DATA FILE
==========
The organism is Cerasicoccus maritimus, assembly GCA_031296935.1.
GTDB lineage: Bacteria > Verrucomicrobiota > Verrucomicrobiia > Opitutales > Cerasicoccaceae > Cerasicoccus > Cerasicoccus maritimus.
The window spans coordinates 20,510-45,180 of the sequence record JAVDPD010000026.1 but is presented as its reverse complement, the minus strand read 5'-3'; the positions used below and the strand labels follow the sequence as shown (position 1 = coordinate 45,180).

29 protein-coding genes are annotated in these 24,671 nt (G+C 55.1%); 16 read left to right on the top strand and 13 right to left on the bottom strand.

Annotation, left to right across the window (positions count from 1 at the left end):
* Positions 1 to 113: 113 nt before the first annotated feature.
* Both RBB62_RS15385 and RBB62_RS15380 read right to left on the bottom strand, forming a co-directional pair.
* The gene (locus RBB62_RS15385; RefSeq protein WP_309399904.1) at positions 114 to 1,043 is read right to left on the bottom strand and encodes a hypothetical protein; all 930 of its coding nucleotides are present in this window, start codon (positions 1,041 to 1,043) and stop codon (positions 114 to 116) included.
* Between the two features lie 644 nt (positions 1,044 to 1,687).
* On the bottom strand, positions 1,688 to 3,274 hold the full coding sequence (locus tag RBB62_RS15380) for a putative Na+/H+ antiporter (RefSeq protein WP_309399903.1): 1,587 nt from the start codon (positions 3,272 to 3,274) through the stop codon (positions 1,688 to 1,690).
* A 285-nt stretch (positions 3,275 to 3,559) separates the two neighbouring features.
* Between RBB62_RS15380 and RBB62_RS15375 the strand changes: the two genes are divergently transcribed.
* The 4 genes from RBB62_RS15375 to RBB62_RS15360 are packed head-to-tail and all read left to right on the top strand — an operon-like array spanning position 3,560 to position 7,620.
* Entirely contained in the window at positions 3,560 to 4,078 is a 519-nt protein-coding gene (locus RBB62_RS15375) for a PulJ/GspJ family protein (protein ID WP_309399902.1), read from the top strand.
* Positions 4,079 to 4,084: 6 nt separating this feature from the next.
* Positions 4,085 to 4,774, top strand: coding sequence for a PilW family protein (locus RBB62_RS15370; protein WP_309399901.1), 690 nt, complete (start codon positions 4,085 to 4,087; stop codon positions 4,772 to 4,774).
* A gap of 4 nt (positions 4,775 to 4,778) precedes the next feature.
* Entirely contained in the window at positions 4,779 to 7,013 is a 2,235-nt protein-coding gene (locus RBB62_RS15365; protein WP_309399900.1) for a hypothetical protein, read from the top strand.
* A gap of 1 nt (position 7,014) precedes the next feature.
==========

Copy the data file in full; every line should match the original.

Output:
The organism is Cerasicoccus maritimus, assembly GCA_031296935.1.
GTDB lineage: Bacteria > Verrucomicrobiota > Verrucomicrobiia > Opitutales > Cerasicoccaceae > Cerasicoccus > Cerasicoccus maritimus.
The window spans coordinates 20,510-45,180 of the sequence record JAVDPD010000026.1 but is presented as its reverse complement, the minus strand read 5'-3'; the positions used below and the strand labels follow the sequence as shown (position 1 = coordinate 45,180).

29 protein-coding genes are annotated in these 24,671 nt (G+C 55.1%); 16 read left to right on the top strand and 13 right to left on the bottom strand.

Annotation, left to right across the window (positions count from 1 at the left end):
* Positions 1 to 113: 113 nt before the first annotated feature.
* Both RBB62_RS15385 and RBB62_RS15380 read right to left on the bottom strand, forming a co-directional pair.
* The gene (locus RBB62_RS15385; RefSeq protein WP_309399904.1) at positions 114 to 1,043 is read right to left on the bottom strand and encodes a hypothetical protein; all 930 of its coding nucleotides are present in this window, start codon (positions 1,041 to 1,043) and stop codon (positions 114 to 116) included.
* Between the two features lie 644 nt (positions 1,044 to 1,687).
* On the bottom strand, positions 1,688 to 3,274 hold the full coding sequence (locus tag RBB62_RS15380) for a putative Na+/H+ antiporter (RefSeq protein WP_309399903.1): 1,587 nt from the start codon (positions 3,272 to 3,274) through the stop codon (positions 1,688 to 1,690).
* A 285-nt stretch (positions 3,275 to 3,559) separates the two neighbouring features.
* Between RBB62_RS15380 and RBB62_RS15375 the strand changes: the two genes are divergently transcribed.
* The 4 genes from RBB62_RS15375 to RBB62_RS15360 are packed head-to-tail and all read left to right on the top strand — an operon-like array spanning position 3,560 to position 7,620.
* Entirely contained in the window at positions 3,560 to 4,078 is a 519-nt protein-coding gene (locus RBB62_RS15375) for a PulJ/GspJ family protein (protein ID WP_309399902.1), read from the top strand.
* Positions 4,079 to 4,084: 6 nt separating this feature from the next.
* Positions 4,085 to 4,774, top strand: coding sequence for a PilW family protein (locus RBB62_RS15370; protein WP_309399901.1), 690 nt, complete (start codon positions 4,085 to 4,087; stop codon positions 4,772 to 4,774).
* A gap of 4 nt (positions 4,775 to 4,778) precedes the next feature.
* Entirely contained in the window at positions 4,779 to 7,013 is a 2,235-nt protein-coding gene (locus RBB62_RS15365; protein WP_309399900.1) for a hypothetical protein, read from the top strand.
* A gap of 1 nt (position 7,014) precedes the next feature.